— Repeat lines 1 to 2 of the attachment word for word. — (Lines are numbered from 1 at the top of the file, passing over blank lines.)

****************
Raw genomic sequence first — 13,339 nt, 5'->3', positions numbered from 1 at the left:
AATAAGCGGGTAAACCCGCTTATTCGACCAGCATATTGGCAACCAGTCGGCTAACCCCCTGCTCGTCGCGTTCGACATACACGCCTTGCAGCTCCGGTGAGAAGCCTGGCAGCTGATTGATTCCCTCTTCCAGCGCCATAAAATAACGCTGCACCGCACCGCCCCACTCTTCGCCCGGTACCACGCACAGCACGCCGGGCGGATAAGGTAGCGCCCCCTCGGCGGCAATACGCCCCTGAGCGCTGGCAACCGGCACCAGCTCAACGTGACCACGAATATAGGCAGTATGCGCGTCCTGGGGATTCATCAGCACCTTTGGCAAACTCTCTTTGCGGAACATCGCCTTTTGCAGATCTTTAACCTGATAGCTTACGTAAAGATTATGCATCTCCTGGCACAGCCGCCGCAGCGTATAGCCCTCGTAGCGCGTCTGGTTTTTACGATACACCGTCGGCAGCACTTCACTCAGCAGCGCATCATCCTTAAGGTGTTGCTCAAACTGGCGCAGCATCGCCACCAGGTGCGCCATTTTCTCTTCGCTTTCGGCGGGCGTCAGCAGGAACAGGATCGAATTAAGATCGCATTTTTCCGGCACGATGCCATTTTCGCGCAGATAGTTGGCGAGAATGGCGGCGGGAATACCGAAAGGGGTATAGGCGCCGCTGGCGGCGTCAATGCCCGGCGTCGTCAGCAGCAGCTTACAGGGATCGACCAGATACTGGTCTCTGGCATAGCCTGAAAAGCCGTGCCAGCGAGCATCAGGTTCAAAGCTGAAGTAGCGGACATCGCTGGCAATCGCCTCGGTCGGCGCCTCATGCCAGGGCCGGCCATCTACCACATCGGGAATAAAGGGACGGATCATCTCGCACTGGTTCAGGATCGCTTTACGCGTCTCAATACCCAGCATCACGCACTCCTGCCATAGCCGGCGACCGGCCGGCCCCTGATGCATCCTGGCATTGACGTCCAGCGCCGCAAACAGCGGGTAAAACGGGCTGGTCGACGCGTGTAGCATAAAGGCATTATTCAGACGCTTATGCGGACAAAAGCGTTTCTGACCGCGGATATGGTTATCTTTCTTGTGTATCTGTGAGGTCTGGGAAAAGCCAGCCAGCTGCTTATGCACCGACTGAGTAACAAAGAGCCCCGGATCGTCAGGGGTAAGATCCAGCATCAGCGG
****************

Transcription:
Raw genomic sequence first — 13,339 nt, 5'->3', positions numbered from 1 at the left:
AATAAGCGGGTAAACCCGCTTATTCGACCAGCATATTGGCAACCAGTCGGCTAACCCCCTGCTCGTCGCGTTCGACATACACGCCTTGCAGCTCCGGTGAGAAGCCTGGCAGCTGATTGATTCCCTCTTCCAGCGCCATAAAATAACGCTGCACCGCACCGCCCCACTCTTCGCCCGGTACCACGCACAGCACGCCGGGCGGATAAGGTAGCGCCCCCTCGGCGGCAATACGCCCCTGAGCGCTGGCAACCGGCACCAGCTCAACGTGACCACGAATATAGGCAGTATGCGCGTCCTGGGGATTCATCAGCACCTTTGGCAAACTCTCTTTGCGGAACATCGCCTTTTGCAGATCTTTAACCTGATAGCTTACGTAAAGATTATGCATCTCCTGGCACAGCCGCCGCAGCGTATAGCCCTCGTAGCGCGTCTGGTTTTTACGATACACCGTCGGCAGCACTTCACTCAGCAGCGCATCATCCTTAAGGTGTTGCTCAAACTGGCGCAGCATCGCCACCAGGTGCGCCATTTTCTCTTCGCTTTCGGCGGGCGTCAGCAGGAACAGGATCGAATTAAGATCGCATTTTTCCGGCACGATGCCATTTTCGCGCAGATAGTTGGCGAGAATGGCGGCGGGAATACCGAAAGGGGTATAGGCGCCGCTGGCGGCGTCAATGCCCGGCGTCGTCAGCAGCAGCTTACAGGGATCGACCAGATACTGGTCTCTGGCATAGCCTGAAAAGCCGTGCCAGCGAGCATCAGGTTCAAAGCTGAAGTAGCGGACATCGCTGGCAATCGCCTCGGTCGGCGCCTCATGCCAGGGCCGGCCATCTACCACATCGGGAATAAAGGGACGGATCATCTCGCACTGGTTCAGGATCGCTTTACGCGTCTCAATACCCAGCATCACGCACTCCTGCCATAGCCGGCGACCGGCCGGCCCCTGATGCATCCTGGCATTGACGTCCAGCGCCGCAAACAGCGGGTAAAACGGGCTGGTCGACGCGTGTAGCATAAAGGCATTATTCAGACGCTTATGCGGACAAAAGCGTTTCTGACCGCGGATATGGTTATCTTTCTTGTGTATCTGTGAGGTCTGGGAAAAGCCAGCCAGCTGCTTATGCACCGACTGAGTAACAAAGAGCCCCGGATCGTCAGGGGTAAGATCCAGCATCAGCGG